4. ~SOUNDINGS~: PART 1 – The Essentials | 4th Essay – Evolution
by Frank L. Jordan III
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In order for life to develop as a whole,
forming an ecology within an environment
that is often hostile to it,
a plan must be followed.
Who knows this better than God?
Our world’s biology must be an intricate fabric
of mutually supportive species—
some feeding, some being fed upon,
some cooperating, some competing,
some living, some dying,
some sacrificing, some partaking of the sacrifice.
To put it bluntly, the indispensable ecology
of our world having to be what it is
derives from the indispensable nature
of the elements, of life, and of life’s processes
having to be what they are.
A plan must be followed.
God is the author of the forms of life.
The vast majority of plants must have roots,
a stem or trunk, branches, leaves.
God patterns most higher life forms to have sense organs,
a head containing a brain, a body—
with body parts to transport the species,
to experience sexual pleasure and reproduce,
or to manipulate the species’ environment.
But the individual species are given creative freedom
as they evolve from simple to more complex organisms.
Each species supplies the need to adapt to its environment,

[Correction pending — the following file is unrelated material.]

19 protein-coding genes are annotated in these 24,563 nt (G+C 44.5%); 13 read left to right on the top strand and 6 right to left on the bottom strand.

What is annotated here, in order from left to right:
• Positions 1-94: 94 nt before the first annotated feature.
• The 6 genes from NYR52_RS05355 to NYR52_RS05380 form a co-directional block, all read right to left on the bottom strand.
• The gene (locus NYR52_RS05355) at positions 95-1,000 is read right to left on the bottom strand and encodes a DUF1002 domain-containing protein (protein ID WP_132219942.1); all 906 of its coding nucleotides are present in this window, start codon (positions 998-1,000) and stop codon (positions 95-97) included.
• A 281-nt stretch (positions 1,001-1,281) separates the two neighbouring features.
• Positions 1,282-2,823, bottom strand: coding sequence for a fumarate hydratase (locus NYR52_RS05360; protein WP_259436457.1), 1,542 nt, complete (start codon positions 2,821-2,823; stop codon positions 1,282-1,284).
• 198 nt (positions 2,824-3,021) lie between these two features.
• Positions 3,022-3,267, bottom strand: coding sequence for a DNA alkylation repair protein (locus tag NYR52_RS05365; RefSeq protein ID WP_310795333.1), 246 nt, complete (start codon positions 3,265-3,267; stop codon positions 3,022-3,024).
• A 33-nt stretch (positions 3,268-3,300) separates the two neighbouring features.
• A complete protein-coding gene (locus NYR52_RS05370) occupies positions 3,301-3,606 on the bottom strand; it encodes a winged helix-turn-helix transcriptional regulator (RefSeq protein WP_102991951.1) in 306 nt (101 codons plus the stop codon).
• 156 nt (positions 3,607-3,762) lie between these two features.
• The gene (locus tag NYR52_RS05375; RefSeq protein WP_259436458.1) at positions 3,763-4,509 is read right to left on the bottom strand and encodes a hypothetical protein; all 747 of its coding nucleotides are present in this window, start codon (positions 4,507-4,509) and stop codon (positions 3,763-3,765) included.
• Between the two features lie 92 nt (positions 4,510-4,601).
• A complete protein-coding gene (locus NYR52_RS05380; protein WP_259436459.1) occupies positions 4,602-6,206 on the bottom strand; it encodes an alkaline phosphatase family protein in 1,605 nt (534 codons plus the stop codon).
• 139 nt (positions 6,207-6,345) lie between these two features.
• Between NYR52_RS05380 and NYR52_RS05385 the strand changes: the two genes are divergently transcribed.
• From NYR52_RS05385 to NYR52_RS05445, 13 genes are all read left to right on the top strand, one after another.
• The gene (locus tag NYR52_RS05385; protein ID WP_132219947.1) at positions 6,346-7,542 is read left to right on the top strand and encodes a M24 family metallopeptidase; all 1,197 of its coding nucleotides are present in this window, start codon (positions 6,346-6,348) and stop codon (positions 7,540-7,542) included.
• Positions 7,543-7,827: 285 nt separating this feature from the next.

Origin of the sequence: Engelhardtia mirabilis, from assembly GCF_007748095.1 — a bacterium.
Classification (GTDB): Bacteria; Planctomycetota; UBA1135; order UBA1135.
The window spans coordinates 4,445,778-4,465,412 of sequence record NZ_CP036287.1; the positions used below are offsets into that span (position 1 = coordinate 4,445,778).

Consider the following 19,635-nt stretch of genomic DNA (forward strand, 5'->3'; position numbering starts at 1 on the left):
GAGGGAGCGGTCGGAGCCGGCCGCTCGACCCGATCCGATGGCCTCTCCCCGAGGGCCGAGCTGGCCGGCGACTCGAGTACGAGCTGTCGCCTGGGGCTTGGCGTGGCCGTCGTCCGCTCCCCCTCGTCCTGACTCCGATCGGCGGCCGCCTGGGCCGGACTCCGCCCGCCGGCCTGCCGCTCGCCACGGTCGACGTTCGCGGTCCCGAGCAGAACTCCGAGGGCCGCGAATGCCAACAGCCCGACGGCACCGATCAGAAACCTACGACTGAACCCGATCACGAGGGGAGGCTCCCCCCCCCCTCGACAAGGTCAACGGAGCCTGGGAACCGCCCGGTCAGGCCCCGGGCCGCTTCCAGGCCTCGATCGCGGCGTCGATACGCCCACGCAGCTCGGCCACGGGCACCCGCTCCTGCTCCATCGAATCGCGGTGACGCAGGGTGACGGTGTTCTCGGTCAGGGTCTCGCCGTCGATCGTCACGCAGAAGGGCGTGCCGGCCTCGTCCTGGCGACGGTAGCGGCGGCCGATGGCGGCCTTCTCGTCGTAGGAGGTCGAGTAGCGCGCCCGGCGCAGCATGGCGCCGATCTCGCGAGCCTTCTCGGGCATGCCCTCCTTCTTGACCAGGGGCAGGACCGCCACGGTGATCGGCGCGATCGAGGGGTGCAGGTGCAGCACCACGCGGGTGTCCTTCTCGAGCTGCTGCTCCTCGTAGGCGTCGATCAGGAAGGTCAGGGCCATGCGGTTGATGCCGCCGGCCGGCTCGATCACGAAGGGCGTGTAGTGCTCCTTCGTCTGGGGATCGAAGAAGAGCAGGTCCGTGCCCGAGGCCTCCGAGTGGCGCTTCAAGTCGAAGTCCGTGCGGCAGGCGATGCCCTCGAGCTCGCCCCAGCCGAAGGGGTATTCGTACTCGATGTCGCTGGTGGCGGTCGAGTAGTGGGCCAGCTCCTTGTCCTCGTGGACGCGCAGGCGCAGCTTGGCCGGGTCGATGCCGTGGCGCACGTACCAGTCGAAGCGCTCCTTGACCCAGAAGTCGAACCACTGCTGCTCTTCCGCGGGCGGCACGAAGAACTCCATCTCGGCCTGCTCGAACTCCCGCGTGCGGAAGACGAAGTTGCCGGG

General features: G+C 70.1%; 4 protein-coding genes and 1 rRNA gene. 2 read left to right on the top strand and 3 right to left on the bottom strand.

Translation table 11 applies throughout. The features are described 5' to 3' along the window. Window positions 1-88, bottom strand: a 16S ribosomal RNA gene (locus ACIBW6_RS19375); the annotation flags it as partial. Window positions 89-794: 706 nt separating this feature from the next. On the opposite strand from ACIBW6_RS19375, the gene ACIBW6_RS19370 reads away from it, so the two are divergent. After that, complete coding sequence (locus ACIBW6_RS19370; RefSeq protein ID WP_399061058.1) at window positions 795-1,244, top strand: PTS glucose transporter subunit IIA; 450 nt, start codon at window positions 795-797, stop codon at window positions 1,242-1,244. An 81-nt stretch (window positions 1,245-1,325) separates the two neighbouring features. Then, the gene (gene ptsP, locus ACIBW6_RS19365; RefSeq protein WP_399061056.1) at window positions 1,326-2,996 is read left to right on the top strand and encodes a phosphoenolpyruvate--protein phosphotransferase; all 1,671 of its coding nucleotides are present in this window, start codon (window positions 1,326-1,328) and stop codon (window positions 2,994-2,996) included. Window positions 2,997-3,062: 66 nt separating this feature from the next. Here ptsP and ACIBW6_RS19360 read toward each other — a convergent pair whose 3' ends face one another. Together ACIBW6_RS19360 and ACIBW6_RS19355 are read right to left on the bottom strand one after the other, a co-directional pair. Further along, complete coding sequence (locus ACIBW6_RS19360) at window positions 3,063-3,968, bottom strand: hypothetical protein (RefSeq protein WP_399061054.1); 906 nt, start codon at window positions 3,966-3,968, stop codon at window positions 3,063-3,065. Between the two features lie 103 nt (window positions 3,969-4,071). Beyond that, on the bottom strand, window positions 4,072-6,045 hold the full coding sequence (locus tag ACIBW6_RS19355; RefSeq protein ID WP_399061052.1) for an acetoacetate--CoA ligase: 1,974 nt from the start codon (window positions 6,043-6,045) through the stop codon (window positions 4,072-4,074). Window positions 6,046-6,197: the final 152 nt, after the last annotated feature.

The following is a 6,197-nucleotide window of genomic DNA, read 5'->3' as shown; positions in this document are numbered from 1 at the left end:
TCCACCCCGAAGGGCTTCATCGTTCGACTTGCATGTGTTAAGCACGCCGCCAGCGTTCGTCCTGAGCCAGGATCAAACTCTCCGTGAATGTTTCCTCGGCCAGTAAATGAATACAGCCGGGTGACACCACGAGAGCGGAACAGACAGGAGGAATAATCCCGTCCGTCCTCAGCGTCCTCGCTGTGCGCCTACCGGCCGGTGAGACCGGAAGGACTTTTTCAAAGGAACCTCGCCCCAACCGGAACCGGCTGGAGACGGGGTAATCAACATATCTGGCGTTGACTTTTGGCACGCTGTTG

the yearning to survive, to reproduce,
to protect itself, to find shelter, to progress,
to express itself, to love.
God supplies the power to each species, to all species,
to achieve these goals.
But God tempers the achievements
of each species (except one)
in consideration for the world’s ecology as a whole.
Notice how it all works so well together—
except for diseases, accidents, hostile weather,
natural disasters, and evil.
But these are topics in themselves, for another time.
Here is an explanation of the development of a species
in light of this philosophy.
A small horse-like creature needs to survive.
Its need is strong.
It has been food for fearsome felines once too often.
God recognizes this need,
knows the creature’s every fiber,
knows the environment it thrives in
like the back of an omnipresent hand.
God knows what would make things more difficult
for the creature’s predators.
So God, with fathomless love and knowledge,
empowers the creature with a defense—
one written on its very hide.
And, over time, the zebra has its stripes.
In a pack, the stripes twist and merge,
making the individual zebra harder to spot,
giving the species the edge that it needs,
not to mention a bit of self-expression—
a collaborative effort, these stripes.
This approach to evolution can be applied to
thousands of life forms—plant and animal.
I suspect God does …
especially with the primates.
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